Ross Olson's Web Site

Social Issues: Letters

Kathy Anlauf
Health Coordinator
Minneapolis Public Schools

Dear Kathy,

I want to try to briefly make a few points clear.

It is possible to give advice to kids in a purely scientific and rational way about high and low risk behavior. Enclosed is a copy of the Minnesota Department of Health Newsletter and a copy of the "Families InTouch" from the Illinois Department of Alcoholism and Substance Abuse. It is designed for families to use, obviously, but could be used for classrooms. More importantly, it models the general approach I have been trying to recommend even though I could not agree with everything that is included.

Please look over the Newsletter and the highlights marked. What is high risk behavior? The facts are clear. For men it is homosexual activity and IV drug use. For women it is IV drug use and sexual activity with high risk men, meaning bisexual or IV drug using men. For children it is the completely passive fact of being born to an infected mother.

I suggest that these facts should not be withheld from students who are supposed to be getting adequate information on AIDS transmission. As you mentioned on the phone, Kathy, when the teacher is being cautioned to be "pro social", that should not be made to mean that the facts must be withheld.

Regarding AIDS being "no one's fault", I think the Illinois series handles this problem in a far better way in book two, pages 35 - 37. There they acknowledge that people may make unhealthy choices but we can still love them.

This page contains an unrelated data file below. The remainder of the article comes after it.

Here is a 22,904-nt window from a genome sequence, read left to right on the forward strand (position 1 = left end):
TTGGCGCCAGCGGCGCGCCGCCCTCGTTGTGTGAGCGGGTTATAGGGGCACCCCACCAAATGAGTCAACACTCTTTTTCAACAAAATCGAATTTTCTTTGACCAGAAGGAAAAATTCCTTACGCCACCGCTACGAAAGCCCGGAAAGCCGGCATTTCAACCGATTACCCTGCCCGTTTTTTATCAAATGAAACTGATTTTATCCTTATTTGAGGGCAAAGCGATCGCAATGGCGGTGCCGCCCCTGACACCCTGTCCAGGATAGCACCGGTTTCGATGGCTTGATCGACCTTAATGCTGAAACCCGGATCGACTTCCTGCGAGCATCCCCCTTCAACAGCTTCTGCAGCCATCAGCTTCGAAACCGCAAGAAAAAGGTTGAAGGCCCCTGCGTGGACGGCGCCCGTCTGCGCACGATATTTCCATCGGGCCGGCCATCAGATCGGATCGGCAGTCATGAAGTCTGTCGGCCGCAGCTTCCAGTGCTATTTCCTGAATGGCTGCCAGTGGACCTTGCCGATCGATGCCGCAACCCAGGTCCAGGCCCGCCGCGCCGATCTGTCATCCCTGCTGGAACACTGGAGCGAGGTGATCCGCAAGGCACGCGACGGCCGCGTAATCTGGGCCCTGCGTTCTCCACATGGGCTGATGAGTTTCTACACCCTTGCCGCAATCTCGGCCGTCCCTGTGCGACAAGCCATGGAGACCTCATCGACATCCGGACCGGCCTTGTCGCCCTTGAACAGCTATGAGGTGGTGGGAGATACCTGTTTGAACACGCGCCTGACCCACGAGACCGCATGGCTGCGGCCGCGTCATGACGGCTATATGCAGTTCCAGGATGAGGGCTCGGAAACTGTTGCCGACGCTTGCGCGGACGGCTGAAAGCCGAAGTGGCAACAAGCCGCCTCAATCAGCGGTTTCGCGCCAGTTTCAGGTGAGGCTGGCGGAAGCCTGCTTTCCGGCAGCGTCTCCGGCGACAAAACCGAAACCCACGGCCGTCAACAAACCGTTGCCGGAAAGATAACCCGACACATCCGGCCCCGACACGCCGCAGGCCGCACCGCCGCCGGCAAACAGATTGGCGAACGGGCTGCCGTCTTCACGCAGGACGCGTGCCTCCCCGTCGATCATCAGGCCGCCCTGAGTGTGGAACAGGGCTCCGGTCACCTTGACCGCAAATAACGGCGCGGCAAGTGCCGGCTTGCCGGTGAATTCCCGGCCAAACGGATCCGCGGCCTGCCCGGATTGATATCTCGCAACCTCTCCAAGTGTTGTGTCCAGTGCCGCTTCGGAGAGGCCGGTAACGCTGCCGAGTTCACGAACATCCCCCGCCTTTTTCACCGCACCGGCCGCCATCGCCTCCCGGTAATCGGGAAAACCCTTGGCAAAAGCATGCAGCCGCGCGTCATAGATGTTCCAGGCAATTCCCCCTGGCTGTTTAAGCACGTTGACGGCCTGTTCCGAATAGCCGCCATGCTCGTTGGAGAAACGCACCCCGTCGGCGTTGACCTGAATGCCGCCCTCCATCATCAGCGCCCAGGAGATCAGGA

I will surprise you by agreeing that care must be taken to avoid discriminatory conclusions based on partial understanding. A superficial understanding on the data may note that Blacks and Hispanics are high risk groups and simply state it that way. Yet this is not whole story. The significant fact is that these two groups, recognizable by characteristics over which they have no control, are at risk for AIDS only because of certain behaviors. Why those groups are more likely to engage in the high risk behaviors is not crucial to my point here. But for someone to say, "You might have AIDS because you are black," is clearly wrong and damaging. To say, however, to a person, of any race, "You might have AIDS because you use IV drugs," is a logical and fair statement. It "discriminates" in the best sense of the word in that it separates truth from error.

In conclusion, it is possible to promote the safest sex in the following sot of statement. If a person waits to have sex until they have chosen a person with whom they will spend their entire life, and if neither of them have sex with anyone else or use IV drugs and have sexual activity with only that one person for their entire life, their risk of AIDS is almost zero.

This is the only scenario deserving of the title, "Safe Sex". Or alternatively, a person may choose to not have sexual activity with any other person.

These two possibilities can be clearly supported scientifically and stated this way do not step on any special interest group's toes. They set the gold standard against which all other choices represent a step down. And that is scientifically as it should be. People may argue that other options are equal but AIDS will tell them otherwise.


Ross S. Olson MD
Minneapolis MN 55417

Ms. Pat Scott
Dr. Robert J. Fererra

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